History of Skateboarding


Skateboarding goes beyond cruising around on a skate. The sport is a lifestyle. Skateboarding has gone through a revolution over the last 60 years. With the tremendous growth the sport has witnessed from the 1950s to today; skateboarding remains a sport and an art form. Although it’s considered an extreme sport because of its nature, skateboarding, popular amongst youths, is a professional sport boasting ranges of competitions, such as street-style and vertical events.

Vertical skating, popularly called verts, includes aerial acrobatics executed on half-pipes, originally built like an empty swimming pool. Under street-style skateboarding, the skater performs tricks on a real urban area with rails, stairs, ledges, and similar obstacles.
Over the years, skateboarding has evolved into a youth subculture coupled with the skaters’ baggy clothes and punk music.

The first homemade versions of skateboard have existed since the 20th century. It was merely a board with attached roller-skate wheels. However, in 1959, the first commercial skateboards were manufactured. With the rise of surfing in the early 1960s, Makaha and Hobie, two skateboard manufacturers, tried promoting the sport known then as sidewalk surfing to those looking for alternative diversion when there are no rideable waves. Makaha created the first professional skateboarding team in 1963, and the first skateboard competition was held in Hermosa, California. The event included downhill slalom and freestyle skateboarding. However, the sport’s popularity waned over the following years due to the skateboard’s maneuverability limitation and safety professional’s warnings on how dangerous the sport is.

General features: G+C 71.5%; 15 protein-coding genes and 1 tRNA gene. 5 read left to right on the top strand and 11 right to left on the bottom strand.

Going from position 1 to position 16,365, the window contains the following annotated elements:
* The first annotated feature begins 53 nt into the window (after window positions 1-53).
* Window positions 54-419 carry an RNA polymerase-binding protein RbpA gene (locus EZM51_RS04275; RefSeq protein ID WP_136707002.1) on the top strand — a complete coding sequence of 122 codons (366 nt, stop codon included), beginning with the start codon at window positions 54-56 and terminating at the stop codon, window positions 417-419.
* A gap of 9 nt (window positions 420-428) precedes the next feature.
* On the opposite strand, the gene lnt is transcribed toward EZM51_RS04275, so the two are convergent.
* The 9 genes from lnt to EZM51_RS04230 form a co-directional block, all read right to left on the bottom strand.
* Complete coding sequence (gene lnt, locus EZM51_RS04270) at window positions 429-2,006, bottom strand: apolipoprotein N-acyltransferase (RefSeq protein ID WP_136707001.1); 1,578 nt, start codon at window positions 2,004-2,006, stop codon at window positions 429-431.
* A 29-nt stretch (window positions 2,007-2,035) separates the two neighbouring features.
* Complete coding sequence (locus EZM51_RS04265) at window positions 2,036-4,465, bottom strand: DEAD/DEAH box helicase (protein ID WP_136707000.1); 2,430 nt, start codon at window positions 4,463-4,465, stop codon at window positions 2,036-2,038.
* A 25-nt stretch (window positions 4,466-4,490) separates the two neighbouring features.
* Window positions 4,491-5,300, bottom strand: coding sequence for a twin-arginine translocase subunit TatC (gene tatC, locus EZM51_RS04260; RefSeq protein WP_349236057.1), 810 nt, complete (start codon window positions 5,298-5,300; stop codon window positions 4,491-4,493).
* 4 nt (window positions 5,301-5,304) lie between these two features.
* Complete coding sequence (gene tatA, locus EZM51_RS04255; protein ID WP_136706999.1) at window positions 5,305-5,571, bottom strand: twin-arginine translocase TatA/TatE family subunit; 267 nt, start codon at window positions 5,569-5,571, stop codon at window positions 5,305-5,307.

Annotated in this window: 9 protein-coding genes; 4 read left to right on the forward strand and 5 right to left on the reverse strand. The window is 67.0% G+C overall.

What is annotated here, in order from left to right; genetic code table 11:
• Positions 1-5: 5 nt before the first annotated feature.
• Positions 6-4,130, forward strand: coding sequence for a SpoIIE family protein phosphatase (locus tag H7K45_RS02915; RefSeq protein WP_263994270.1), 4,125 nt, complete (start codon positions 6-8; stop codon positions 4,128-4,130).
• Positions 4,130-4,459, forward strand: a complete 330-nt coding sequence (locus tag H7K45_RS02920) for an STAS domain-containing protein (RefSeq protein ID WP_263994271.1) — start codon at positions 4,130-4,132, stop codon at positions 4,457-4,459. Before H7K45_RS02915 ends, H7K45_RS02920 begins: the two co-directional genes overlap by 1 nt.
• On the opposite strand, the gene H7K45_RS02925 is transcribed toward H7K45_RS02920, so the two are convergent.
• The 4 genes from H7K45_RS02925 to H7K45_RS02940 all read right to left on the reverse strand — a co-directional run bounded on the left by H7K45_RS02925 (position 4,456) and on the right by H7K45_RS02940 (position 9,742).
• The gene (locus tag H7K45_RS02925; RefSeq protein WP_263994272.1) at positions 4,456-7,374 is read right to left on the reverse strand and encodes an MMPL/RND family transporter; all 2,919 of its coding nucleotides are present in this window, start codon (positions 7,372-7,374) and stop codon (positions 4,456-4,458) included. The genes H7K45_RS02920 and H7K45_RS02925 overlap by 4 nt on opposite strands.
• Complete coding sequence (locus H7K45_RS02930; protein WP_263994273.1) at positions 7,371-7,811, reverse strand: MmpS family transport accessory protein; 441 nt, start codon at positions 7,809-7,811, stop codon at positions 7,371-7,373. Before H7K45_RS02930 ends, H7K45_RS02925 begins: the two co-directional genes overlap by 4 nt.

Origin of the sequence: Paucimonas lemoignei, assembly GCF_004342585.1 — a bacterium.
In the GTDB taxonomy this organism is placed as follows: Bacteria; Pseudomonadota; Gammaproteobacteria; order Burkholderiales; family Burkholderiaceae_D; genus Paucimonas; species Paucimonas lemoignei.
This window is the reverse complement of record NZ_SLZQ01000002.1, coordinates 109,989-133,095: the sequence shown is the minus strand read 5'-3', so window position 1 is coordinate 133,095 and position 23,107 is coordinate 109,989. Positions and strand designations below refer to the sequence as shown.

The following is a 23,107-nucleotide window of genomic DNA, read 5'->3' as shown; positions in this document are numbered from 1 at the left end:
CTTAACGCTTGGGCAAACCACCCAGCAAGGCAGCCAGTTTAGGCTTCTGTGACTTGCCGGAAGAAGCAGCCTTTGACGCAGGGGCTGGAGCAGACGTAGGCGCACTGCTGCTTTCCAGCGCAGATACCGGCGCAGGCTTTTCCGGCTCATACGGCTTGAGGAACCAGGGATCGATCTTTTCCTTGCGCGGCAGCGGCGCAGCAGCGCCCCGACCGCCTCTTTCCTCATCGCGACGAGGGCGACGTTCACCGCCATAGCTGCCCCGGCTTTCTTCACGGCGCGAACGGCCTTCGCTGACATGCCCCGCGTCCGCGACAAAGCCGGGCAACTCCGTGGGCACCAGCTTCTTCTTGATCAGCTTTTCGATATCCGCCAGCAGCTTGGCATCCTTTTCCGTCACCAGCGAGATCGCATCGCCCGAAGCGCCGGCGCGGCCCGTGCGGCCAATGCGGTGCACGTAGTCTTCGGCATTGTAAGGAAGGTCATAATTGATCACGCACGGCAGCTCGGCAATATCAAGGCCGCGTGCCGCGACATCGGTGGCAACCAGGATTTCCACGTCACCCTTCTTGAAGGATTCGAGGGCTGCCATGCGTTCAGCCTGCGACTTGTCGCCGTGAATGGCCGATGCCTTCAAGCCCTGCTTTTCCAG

Nevertheless, skateboards were revived during the mid-1970s due to the manufacturing of a more-maneuverable and faster polyurethane wheel. Also, kicktails, which is the board’s raised back that makes them turn was introduced. The sports became widespread, and skateboard magazines helped promote the sports by focusing on its innovative young riders like Stacey Peralta and Tony Alva.
Florida was home to the first skate park built in 1976. This development gave rise to several others in the United States, Asia, and Europe, with different kinds of banked surfaces and slopes for sudden stunts and turns. At this time, skaters started exploring verts and skating in empty pools. Empty pools gave way to U-shaped, half pipes riding surfaces for performing aerial stunts. Though skaters wore protective gear like kneepads and helmets, safety concerns have remained till date.
Presently, skateboarding has grown to worldwide recognition while serving as an avenue for